HOW TO ANALYSE A POEM FOR GCSE ENGLISH LITERATURE


HOW TO ANALYSE A POEM

For GCSE English Literature, students must now analyse an unseen poem and compare it to another unseen poem. The poems may have a similar theme or topic, usually something within an average teenager’s experience. Of all the tasks that students must study for GCSE English, my students find this the hardest. They seem genuinely frightened of poetry and yet I love poetry and try to convince them of its merits.

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I always begin by telling my students that poetry is like a song. It is a very short piece of writing that expresses a mood or a theme. Poetry is also like rap music as it often relies on rhythm and rhyme. This is one of the best ways to awaken interest in teenage boys; by comparing poetry to Rap.

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Look at this brief excerpt from an Eminem rap song, MOSH. You could get your students to guess who the poet is and then surprise them with the truth that is by Eminem.

Come along follow me as I lead
through the darkness
As I provide just enough spark
that we need to proceed
Carry on, give me hope, give
me strength
Come with me and I won’t steer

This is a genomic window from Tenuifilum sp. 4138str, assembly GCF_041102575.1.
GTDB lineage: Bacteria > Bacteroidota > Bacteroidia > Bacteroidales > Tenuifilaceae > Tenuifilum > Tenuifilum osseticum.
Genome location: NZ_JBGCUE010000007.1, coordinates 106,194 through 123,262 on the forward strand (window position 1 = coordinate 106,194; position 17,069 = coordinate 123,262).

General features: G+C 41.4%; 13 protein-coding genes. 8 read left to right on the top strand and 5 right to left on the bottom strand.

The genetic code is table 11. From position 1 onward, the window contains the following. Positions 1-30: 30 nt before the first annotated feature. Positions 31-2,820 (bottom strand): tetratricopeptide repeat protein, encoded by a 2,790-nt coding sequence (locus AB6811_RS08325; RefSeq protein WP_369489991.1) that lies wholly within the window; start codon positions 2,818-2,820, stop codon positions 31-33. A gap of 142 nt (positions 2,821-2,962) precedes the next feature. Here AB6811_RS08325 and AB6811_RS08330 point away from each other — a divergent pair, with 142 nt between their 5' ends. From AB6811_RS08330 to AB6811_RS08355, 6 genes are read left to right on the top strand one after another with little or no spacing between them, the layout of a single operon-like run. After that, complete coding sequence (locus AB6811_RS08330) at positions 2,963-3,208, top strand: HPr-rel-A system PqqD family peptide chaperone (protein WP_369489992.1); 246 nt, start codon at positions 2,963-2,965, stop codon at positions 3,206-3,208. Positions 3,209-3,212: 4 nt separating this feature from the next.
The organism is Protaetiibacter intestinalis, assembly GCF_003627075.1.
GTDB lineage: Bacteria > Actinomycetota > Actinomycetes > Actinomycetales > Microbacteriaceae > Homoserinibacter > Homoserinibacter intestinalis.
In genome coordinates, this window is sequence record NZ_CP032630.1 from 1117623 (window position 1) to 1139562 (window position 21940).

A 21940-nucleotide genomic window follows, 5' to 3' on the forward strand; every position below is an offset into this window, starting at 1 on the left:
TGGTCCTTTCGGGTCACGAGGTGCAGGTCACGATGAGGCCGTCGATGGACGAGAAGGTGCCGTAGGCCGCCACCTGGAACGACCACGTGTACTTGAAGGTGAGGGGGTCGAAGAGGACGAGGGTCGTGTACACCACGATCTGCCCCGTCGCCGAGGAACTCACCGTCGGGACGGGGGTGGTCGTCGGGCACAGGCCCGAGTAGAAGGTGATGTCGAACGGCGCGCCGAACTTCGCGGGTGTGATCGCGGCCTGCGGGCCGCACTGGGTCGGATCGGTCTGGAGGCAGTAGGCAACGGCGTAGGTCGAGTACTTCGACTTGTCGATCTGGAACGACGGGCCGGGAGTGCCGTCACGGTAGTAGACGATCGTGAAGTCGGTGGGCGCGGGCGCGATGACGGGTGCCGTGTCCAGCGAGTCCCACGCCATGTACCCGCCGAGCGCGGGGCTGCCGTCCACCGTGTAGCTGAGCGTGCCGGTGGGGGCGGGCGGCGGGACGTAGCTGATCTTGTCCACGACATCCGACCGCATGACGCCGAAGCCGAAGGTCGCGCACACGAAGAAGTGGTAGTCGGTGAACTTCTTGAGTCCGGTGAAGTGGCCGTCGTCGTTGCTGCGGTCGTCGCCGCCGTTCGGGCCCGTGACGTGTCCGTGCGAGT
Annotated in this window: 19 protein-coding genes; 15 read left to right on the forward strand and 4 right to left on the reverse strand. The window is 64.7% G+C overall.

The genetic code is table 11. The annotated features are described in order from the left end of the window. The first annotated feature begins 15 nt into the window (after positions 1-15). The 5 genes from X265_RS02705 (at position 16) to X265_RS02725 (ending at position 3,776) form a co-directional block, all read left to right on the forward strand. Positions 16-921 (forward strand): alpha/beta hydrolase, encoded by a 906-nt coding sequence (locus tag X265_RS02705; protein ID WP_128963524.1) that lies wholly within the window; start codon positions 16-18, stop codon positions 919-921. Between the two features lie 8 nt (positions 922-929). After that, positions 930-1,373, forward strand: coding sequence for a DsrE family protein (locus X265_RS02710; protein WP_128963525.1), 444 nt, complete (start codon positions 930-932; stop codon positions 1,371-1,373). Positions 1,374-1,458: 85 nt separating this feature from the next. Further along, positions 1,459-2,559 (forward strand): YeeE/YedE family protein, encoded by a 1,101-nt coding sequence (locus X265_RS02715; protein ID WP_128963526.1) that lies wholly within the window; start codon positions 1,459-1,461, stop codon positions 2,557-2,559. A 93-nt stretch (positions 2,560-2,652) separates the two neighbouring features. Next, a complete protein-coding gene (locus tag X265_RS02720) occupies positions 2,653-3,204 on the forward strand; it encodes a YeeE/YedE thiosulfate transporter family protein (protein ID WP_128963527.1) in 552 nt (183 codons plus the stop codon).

you wrong
Put your faith and your trust as I
guide us through the fog
To the light at the end of the tunnel
We gonna fight, we gonna
charge, we gonna stomp, we
gonna march
Through the swamp, we gonna
mosh through the marsh
Take us right through the doors

I usually teach poetry analysis by using a funny poem. Pam Ayres is a great poet for this, and I frequently use her poem, ’Oh I wish I’d Looked After My Teeth.’ It is humorous and arranged in limerick form for each verse. The imagery is appealing to teenagers too as they can identify with all the sweets. It has a regular rhythm and rhyme.

Oh, I wish I’d looked after me teeth,
And spotted the dangers beneath
All the toffees I chewed,
And the sweet sticky food.
Oh, I wish I’d looked after me teeth.

I wish I’d been that much more willin’
When I had more tooth there than fillin’
To give up gobstoppers,
From respect to me choppers,
And to buy something else with me shillin’.

When I think of the lollies I licked
And the liquorice allsorts I picked,
Sherbet dabs, big and little,
All that hard peanut brittle,
My conscience gets horribly pricked.

My mother, she told me no end,
‘If you got a tooth, you got a friend.’
I was young then, and careless,
My toothbrush was hairless,
I never had much time to spend.

Oh I showed them the toothpaste all right,
I flashed it about late at night,
But up-and-down brushin’
And pokin’ and fussin’